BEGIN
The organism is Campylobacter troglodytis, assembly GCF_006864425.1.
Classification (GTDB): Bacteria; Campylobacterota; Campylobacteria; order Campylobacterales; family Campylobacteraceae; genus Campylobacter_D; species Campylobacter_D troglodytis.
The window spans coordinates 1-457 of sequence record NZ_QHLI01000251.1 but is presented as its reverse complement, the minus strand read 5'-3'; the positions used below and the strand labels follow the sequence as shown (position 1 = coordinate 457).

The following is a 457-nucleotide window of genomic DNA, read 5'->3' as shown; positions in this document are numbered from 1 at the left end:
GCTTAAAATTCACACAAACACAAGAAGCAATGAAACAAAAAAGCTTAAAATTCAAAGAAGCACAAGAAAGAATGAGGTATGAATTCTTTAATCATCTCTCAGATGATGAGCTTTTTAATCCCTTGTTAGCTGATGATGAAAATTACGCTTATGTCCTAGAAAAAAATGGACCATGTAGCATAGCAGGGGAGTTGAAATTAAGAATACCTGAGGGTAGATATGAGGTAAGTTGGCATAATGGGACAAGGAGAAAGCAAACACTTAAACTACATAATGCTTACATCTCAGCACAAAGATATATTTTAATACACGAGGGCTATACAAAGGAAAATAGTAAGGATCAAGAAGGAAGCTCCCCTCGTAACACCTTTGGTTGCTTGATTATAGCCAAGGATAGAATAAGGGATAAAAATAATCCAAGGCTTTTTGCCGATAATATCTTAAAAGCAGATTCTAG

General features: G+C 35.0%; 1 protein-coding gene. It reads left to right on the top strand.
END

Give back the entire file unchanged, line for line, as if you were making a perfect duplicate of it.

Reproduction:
The organism is Campylobacter troglodytis, assembly GCF_006864425.1.
Classification (GTDB): Bacteria; Campylobacterota; Campylobacteria; order Campylobacterales; family Campylobacteraceae; genus Campylobacter_D; species Campylobacter_D troglodytis.
The window spans coordinates 1-457 of sequence record NZ_QHLI01000251.1 but is presented as its reverse complement, the minus strand read 5'-3'; the positions used below and the strand labels follow the sequence as shown (position 1 = coordinate 457).

The following is a 457-nucleotide window of genomic DNA, read 5'->3' as shown; positions in this document are numbered from 1 at the left end:
GCTTAAAATTCACACAAACACAAGAAGCAATGAAACAAAAAAGCTTAAAATTCAAAGAAGCACAAGAAAGAATGAGGTATGAATTCTTTAATCATCTCTCAGATGATGAGCTTTTTAATCCCTTGTTAGCTGATGATGAAAATTACGCTTATGTCCTAGAAAAAAATGGACCATGTAGCATAGCAGGGGAGTTGAAATTAAGAATACCTGAGGGTAGATATGAGGTAAGTTGGCATAATGGGACAAGGAGAAAGCAAACACTTAAACTACATAATGCTTACATCTCAGCACAAAGATATATTTTAATACACGAGGGCTATACAAAGGAAAATAGTAAGGATCAAGAAGGAAGCTCCCCTCGTAACACCTTTGGTTGCTTGATTATAGCCAAGGATAGAATAAGGGATAAAAATAATCCAAGGCTTTTTGCCGATAATATCTTAAAAGCAGATTCTAG

General features: G+C 35.0%; 1 protein-coding gene. It reads left to right on the top strand.